The Trump administration released a statement this week recommending that President Donald Trump veto the annual defense authorization bill. The bill has provisions that would require the Department of Defense to treat contaminated water that's used for agriculture.

man screaming at phone
Unsplash

 


Today on Stateside, we hear from two men who say they were sexually assaulted after being placed in adult prisons as teenagers. A class-action lawsuit filed on behalf of hundreds of other men with similar claims  is finally going to court after years of state opposition. Plus, if you're sick of robocalls (we sure are), we've got some bad news: They aren't stopping anytime soon. 

PFAS foam on lakeshore
Michigan Department of Environmental Quality / Flickr http://bit.ly/1xMszCg

The state of Michigan and the US Air Force have reached an agreement to speed up PFAS contamination cleanup around the former Wurtsmith Air Force Base.

But not everyone in the city of Oscoda is impressed.

PFAS foam along the Huron River.
Lester Graham / Michigan Radio

Michigan officials say they’ve reached an agreement with the U.S. Air Force to speed up action to clean up PFAS contamination at the former Wurtsmith Air Force base in Oscoda.

The plan includes accelerated action to treat contaminated water and to step up investigating spots where firefighting foam may have been used or tested. Firefighting foam is a known source of PFAS chemicals.

PFAS foam along the Huron River.
Lester Graham / Michigan Radio

A Michigan science advisory workgroup released recommendations on Thursday for the state to implement some of the strictest standards in the nation for PFAS.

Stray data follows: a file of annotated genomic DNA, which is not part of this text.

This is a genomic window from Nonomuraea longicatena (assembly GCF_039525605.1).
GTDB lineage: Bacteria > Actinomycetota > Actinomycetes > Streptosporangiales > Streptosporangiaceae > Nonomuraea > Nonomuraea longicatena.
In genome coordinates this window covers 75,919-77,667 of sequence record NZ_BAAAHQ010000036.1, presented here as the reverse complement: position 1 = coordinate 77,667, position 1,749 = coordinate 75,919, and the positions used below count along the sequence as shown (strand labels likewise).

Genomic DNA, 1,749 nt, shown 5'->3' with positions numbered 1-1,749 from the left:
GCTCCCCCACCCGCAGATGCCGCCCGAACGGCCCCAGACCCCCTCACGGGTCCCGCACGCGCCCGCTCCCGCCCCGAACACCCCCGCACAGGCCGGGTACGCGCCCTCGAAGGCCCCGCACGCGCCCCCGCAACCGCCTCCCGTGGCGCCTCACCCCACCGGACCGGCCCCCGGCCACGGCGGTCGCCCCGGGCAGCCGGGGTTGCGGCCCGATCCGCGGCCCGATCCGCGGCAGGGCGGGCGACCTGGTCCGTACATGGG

PFAS, or perfluoroalkyl substances, are a family of chemicals that have been found across the state and are linked to health problems including cancer. The Michigan PFAS Action Response Team received health-based recommendations from the workgroup for seven PFAS compounds. It recommends setting drinking water limits as low as six parts per trillion.

Environmental group: EPA not doing enough about PFAS

Jun 6, 2019
Do not eat the fish because of pfas sign
Lester Graham / Michigan Radio

Following the recent discovery of chemicals known as PFAS in some kinds of food, the Environmental Working Group says the Environmental Protection Agency is not doing enough to deal with PFAS contamination.

Earlier this year, the EPA announced it's moving forward with what it calls an action plan. It could potentially set drinking water standards for two kinds of the chemicals.

 

FDA: Sampling finds PFAS in some food

Jun 4, 2019
Do not eat the fish because of pfas sign
Lester Graham / Michigan Radio

The Food and Drug Administration found substantial levels of a worrisome class of nonstick, stain-resistant industrial compounds in some grocery store meats and seafood and in off-the-shelf chocolate cake, according to FDA researchers.

The FDA’s food-test results are likely to heighten complaints by states and public health groups that President Donald Trump’s administration is not acting fast enough or firmly enough to start regulating the manmade compounds.